One of the many good things about D Acres is that they have a hostel with many people visiting from all over the States. There was a Brazilian couple visiting the hostel and they went to climb near by in Rumney. After meeting them, we got to spent Katinka’s birthday climbing rocks for the first time. We were scared like hell but it was really awesome!
On the farm there are lots of different animals. We had the pleasure to meet both Henry and August (the oxen) – they chill a lot. Apart from chickens and ducks we have met all the pigs and the piglets – they’re so cute! But after this Friday’s event we may not be at the top of their list, though. Oh yes, we helped castrating the poor piglets! Luckily, it was just bad for them for about a minut and then they just ran around their own little pig world like nothing had happened. Brave little fellas! For us to get over it, well... It took a while, but it was really interesting to experience.
Of course, we also need to tell you about the food they make here. Everything is from their own organic gardens so the food is really authentic, fresh and good! Yummie! But still, Pil has to confess that she has now officially potatoed out. The potato dishes are really good but one can only eat so much.
What we’re also really amazed about is the rural nature and the beautiful view of the White Mountains.
So all in all, we will leave D Acres with lots of farming experiences such as transplanting, weeding (sigh), turning piles, castrating piglets, getting honey and bread addicted - and last but not least we have had the chance to get to know all the great people who make this sustainable farm a reality.
Thank you so much for this opportunity!
Sunday, May 13, 2012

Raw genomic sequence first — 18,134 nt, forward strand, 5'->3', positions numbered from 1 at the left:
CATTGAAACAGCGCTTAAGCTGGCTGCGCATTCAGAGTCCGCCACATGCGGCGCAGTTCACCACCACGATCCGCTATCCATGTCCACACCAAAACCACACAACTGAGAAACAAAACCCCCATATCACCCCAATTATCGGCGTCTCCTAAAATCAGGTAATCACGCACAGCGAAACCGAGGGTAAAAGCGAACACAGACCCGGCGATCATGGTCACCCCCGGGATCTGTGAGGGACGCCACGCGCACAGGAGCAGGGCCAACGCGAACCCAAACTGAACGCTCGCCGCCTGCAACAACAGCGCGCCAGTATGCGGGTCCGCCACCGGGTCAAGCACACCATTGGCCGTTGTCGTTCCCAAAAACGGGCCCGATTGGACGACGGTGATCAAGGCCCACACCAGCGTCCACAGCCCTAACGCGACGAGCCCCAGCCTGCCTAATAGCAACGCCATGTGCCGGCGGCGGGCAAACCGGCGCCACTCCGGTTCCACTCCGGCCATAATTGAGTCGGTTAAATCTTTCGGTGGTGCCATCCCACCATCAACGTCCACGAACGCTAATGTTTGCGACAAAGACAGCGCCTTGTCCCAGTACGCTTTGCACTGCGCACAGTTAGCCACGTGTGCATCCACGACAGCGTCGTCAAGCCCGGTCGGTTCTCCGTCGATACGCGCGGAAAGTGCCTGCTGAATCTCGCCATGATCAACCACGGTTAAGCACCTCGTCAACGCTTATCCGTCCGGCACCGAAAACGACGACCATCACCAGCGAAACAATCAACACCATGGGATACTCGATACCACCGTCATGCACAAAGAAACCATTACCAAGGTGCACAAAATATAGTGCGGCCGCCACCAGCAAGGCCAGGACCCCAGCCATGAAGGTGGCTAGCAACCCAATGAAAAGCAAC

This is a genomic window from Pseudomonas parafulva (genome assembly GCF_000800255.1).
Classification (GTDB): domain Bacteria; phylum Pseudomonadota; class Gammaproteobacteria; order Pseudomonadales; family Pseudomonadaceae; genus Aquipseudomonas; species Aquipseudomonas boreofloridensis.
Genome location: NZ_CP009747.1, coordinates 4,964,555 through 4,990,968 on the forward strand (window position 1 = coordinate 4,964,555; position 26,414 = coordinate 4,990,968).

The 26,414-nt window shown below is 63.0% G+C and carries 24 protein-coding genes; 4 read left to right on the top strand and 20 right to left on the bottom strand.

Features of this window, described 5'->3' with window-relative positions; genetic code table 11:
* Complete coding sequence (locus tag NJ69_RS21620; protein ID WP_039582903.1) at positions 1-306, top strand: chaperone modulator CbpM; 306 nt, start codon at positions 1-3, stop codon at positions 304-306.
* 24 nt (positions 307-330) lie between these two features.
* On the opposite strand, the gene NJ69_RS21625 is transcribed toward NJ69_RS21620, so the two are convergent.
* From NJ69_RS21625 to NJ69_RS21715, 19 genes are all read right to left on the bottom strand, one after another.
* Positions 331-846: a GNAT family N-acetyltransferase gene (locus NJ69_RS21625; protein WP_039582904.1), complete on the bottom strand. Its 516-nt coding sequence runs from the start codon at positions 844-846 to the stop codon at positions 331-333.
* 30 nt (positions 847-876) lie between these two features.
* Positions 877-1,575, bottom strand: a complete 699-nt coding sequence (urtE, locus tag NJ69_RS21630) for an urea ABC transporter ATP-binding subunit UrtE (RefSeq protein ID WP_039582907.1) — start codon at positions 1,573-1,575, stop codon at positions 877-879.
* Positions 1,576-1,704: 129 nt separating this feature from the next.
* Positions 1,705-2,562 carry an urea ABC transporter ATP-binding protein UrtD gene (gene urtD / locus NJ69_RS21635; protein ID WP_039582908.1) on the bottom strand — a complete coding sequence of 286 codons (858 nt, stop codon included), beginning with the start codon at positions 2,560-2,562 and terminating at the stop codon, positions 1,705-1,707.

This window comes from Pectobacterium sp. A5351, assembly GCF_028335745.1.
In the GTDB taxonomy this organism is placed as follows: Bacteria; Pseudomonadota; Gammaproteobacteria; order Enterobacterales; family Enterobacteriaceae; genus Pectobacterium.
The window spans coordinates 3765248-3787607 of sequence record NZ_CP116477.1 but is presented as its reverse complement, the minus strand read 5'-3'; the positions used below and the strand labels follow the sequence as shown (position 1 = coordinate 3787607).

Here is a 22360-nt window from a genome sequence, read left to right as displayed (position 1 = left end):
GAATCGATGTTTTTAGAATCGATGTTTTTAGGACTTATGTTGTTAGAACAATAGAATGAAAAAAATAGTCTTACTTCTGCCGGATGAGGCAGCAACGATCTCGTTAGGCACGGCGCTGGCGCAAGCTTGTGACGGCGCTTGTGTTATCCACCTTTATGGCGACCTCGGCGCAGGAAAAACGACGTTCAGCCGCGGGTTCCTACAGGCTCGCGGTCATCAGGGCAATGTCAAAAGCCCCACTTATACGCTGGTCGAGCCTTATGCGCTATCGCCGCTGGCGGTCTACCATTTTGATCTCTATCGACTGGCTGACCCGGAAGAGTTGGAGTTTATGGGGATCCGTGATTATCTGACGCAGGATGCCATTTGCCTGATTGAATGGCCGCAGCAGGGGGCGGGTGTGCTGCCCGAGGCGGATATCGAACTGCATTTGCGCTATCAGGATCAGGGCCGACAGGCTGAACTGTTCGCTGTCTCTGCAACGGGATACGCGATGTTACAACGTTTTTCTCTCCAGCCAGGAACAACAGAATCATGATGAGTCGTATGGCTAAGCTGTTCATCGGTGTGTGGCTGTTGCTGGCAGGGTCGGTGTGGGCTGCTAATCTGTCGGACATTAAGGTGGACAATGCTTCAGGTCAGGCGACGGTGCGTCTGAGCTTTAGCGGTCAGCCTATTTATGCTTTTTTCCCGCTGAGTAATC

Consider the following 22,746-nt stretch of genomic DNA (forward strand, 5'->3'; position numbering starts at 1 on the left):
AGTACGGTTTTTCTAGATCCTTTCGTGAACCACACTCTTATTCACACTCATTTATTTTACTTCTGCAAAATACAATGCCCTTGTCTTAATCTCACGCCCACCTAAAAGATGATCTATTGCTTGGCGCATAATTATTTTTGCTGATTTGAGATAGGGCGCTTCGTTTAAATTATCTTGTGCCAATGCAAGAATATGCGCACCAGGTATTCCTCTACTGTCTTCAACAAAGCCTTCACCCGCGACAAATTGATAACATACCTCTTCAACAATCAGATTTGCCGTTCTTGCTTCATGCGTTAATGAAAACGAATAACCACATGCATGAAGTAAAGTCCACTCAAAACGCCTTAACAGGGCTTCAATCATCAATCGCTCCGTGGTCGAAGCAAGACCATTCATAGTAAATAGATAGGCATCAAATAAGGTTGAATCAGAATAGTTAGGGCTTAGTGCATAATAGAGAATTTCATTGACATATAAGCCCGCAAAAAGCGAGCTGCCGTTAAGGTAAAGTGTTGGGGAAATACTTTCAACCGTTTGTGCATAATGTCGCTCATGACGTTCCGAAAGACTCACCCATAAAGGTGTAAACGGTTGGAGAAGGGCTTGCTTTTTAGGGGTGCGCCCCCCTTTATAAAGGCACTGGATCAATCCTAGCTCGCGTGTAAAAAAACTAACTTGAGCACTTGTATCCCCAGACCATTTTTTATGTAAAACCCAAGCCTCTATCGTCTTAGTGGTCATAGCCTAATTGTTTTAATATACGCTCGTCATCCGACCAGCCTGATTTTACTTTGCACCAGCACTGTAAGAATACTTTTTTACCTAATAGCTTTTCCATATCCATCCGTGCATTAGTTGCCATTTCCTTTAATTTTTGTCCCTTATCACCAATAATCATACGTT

This weekend, the Permaculture Design Course filled their bellies with foraged food and the very last vestiges of the root cellar.
Simple Saturday Lunch:
The Turnip & White Bean soup is simple and delicious. The trick with soup is to let your vegetable cook in the pot prior to adding any water or stalk. Let them sautee with your oil (or butter) of choice, herbs, and a little salt and pepper. The flavors will begin to meld together. After they cook for about 10-15 minutes, then add just enough stock or water to cover the vegetables; let this simmer for a while, again allowing the flavors to begin melding together--imagine simmering a special sauce or gravy. I wanted to use white beans for this soup because the turnips we grew last season are white or a light gold color. I used two types of white beans for this soup, both of which we grew and dried at D Acres: A small white bean called Saturday Night Special, and a large lima bean variety called Limelight. The lima bean was not a successful crop for us for several reason, only yeilding maybe a pound for the 1/4 pound we put in the gound--but tasty nonetheless. The combination of the two different beans turned out to be delicious. The limas cooked to a nice soft and smooth texture, while the tiney white beans we plentiful and added body to the soup. The basil was picked from out greenhouse and added at the end to give the soup a bright green touch and taste.
Decadant Saturday Dinner: